Investigation Continues Into Fatal Explosion at WV Fracking Site
By Laura Beans
In the early morning hours of July 7, an explosion at a natural gas drill site in Doddridge County, WV, launched federal and state investigations into what ignited the fire and caused the subsequent explosion.
Seven people were injured, and since two men have died due to injuries sustained during the explosion, according to the Associated Press. Jason Mearns, 37, of Beverly, WV, died Sunday at West Penn Hospital in Pittsburgh. Tommy Paxton, 45, of Walton, WV, died at West Penn Hospital on July 24.
The company that operates the drill site, Antero Resources, claims in its report issued by the West Virginia Department of Environmental Protection (DEP), that the cause of the blast was a buildup of gas in tanks used to store flow back water from the process of preparing the well for natural gas production.
The flow back process occurs during high-volume horizontal hydraulic fracturing—fracking—in which millions of gallons of water and chemicals are pumped deep underground to release natural gas from shale rock.
According to the West Virginia Gazette, Antero said the accident was due to "the presence of an accumulation of gas from storage tanks on location" and "weather conditions exacerbating the accumulation potential of said gas." The company also blamed "a concentration of heavier than methane hydrocarbons in the gas mixture" and "an apparent ignition source near" a C&R Drilling skid pump. Previously, Antero had blamed the explosion on a crew that was inserting a production tube into the metal casing around the drilled hole.
Despite Antero Resources vowing to more closely review the layout of equipment on drilling sites, consider taller storage tanks for flow back water and latch those tanks to ensure explosive gases are contained, the DEP is calling for a more complete review of the investigation.
James Martin, chief of the DEP's Office of Oil and Gas, issued a follow-up order that demands Antero provide "all information" used by the company in the initial report on the explosion, citing insufficient information.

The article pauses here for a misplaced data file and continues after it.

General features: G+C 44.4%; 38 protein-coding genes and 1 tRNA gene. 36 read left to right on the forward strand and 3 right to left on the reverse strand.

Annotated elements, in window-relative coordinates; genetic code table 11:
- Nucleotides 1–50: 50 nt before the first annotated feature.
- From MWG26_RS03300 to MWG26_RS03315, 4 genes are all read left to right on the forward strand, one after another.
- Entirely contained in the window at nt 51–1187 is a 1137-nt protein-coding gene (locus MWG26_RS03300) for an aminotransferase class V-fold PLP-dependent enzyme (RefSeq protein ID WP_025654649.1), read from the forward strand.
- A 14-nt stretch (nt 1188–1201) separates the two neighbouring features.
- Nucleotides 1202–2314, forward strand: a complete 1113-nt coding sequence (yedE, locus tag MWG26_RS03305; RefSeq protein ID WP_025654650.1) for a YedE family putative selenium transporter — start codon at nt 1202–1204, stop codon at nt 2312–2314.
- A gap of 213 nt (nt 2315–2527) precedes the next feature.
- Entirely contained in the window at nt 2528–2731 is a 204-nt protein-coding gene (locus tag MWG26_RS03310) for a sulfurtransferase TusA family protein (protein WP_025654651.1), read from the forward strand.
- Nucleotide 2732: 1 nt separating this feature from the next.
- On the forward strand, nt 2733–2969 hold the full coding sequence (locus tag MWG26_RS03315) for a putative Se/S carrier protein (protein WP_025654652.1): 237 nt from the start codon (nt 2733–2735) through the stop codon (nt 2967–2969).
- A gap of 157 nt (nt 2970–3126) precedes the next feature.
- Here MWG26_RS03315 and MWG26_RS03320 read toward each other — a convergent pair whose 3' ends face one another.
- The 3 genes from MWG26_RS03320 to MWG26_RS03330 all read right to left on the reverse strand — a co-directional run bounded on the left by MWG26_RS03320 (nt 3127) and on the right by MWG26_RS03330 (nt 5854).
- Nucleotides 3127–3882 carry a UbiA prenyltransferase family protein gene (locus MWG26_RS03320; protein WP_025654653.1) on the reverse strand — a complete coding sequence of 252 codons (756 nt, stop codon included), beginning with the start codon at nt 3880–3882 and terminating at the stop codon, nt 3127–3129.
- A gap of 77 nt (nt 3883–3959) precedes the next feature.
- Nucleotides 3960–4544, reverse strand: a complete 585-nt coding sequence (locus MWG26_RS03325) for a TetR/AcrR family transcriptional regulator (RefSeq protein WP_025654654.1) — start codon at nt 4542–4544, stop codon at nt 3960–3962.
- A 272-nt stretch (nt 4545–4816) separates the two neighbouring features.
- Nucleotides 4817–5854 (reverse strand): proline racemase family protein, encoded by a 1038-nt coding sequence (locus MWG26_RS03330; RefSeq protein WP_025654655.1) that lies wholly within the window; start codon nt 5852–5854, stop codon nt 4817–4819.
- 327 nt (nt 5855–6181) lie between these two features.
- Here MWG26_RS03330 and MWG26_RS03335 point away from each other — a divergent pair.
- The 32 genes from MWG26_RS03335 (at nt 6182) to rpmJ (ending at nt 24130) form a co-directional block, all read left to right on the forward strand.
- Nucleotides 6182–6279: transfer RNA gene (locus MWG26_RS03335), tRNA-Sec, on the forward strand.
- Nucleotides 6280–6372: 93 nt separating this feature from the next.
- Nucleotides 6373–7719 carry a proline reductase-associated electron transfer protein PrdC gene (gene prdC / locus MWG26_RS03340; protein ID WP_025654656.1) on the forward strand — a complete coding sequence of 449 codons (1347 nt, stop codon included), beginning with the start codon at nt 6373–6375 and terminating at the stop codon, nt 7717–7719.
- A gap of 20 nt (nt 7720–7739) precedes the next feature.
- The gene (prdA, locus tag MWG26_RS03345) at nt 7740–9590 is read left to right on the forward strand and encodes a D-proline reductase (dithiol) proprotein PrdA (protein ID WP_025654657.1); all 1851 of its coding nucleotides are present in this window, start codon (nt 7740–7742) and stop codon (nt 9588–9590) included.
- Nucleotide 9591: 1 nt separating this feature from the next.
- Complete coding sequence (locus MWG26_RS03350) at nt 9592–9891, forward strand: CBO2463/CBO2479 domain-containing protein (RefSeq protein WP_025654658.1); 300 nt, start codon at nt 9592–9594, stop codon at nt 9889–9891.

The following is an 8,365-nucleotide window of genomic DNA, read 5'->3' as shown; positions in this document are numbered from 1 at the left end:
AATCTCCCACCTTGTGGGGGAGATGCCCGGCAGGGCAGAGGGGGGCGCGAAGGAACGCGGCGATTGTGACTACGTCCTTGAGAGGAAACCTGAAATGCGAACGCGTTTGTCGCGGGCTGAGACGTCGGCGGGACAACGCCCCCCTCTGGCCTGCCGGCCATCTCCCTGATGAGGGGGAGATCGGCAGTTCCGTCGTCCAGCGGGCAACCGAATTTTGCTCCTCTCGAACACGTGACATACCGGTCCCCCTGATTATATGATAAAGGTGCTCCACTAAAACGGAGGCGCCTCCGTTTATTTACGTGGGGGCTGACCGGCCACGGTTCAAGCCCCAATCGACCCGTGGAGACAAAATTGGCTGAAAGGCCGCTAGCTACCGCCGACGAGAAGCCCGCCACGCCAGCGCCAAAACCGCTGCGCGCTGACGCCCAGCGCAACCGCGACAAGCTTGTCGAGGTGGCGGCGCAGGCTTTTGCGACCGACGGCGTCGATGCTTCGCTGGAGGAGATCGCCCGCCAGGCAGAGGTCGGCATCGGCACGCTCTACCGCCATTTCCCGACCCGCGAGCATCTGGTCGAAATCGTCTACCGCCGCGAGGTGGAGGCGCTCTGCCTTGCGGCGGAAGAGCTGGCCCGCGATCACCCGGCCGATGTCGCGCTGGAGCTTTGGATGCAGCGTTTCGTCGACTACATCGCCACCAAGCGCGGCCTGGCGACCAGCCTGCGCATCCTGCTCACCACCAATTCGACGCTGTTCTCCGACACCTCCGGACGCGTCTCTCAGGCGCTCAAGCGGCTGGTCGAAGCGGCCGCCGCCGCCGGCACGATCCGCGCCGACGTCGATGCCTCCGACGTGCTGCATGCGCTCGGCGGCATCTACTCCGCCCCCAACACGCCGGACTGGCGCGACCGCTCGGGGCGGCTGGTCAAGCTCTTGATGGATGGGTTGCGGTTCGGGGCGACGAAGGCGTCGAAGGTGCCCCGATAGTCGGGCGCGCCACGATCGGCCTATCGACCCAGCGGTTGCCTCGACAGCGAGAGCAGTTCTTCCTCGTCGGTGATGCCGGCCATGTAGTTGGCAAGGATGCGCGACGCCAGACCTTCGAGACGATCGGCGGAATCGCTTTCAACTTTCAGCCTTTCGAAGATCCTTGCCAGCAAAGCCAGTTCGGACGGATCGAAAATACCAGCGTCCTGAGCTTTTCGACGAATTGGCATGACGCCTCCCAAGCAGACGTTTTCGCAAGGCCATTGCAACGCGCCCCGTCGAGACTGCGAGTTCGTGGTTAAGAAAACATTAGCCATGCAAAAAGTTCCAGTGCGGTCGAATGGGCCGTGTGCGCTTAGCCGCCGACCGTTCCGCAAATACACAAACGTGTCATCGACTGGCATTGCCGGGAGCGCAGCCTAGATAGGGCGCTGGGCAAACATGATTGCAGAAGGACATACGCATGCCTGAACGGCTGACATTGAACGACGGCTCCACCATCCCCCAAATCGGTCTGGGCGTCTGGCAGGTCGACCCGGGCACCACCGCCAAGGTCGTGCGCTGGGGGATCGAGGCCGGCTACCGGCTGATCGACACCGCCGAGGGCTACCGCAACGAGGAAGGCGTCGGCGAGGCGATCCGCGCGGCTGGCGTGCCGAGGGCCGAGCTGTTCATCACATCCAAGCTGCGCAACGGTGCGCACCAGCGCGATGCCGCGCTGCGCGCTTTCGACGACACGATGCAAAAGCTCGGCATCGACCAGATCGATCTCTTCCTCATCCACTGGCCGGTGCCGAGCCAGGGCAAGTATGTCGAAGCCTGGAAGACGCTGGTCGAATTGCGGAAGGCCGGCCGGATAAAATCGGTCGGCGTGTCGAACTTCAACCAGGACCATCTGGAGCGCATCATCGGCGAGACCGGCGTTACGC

Antero claims no pollutants were released or associated with the incident, writes the Pittsburgh Post-Gazette, but in its newest order, the DEP asked "for a rationale expressing how it was deemed that no pollutants were released in the incident."
"They don't have a lot of information backing up what they say in this report," said Kathy Cosco, a spokeswoman for the DEP 's Office of Oil and Gas. "This is a report that could have been submitted to us long before the deadline."
Antero Resources has had a host of infractions prior to the July 7 explosion. In the Gazette-Mail, David Gutman explained that the DEP had cited Antero for 17 violations of state code in the past three years. The violations have been primarily environmental, including failures to prevent waste runoff and to report discharges, and for contaminating waterways.
One violation, dated January 4, warned, "Imminent danger water supplys [sic] threatened by allowing pollutants to escape and flow into the waters of the state."
Visit EcoWatch’s FRACKING pages for more related news on this topic.
Looks like you'll have to trust your map if you want to find the newly designated Katahdin Woods and Waters National Monument in Maine.
By Steve Horn
After taking heat last fall for destroying sacred sites of the Standing Rock Sioux Tribe, the owner of the Dakota Access pipeline finds itself embattled anew over the preservation of historic sites, this time in Ohio.
The plan provides billions in subsidies for renewable energy, bans the construction of new nuclear plants and decommissions Switzerland's five aging reactors. There is no clear date when the plants will close.
By Alex Kirby
An ambitious scientific expedition is due to start work on May 22 on Bolivia's second-highest mountain, Illimani. The researchers plan to drill three ice cores from the Illimani glacier, and to store two of them in Antarctica as the start of the world's first ice archive.
Although not on most people's radar here, New York is one step closer to becoming the first state to have genetically modified, non-sterile insects released outside without cages.
The viral video of a young girl snatched off a Richmond, British Columbia dock by a sea lion is another reminder that people shouldn't get too close to wild animals.
Port officials in Canada have sharply criticized the family for putting themselves at risk for feeding the large animal, especially since there are several signs in the area warning people not to do so.
Flooding breached a supposedly impregnable Arctic "doomsday" vault containing a collection of seeds stored for an apocalypse scenario last week, after warmer-than-average temperatures caused a layer of permafrost to thaw.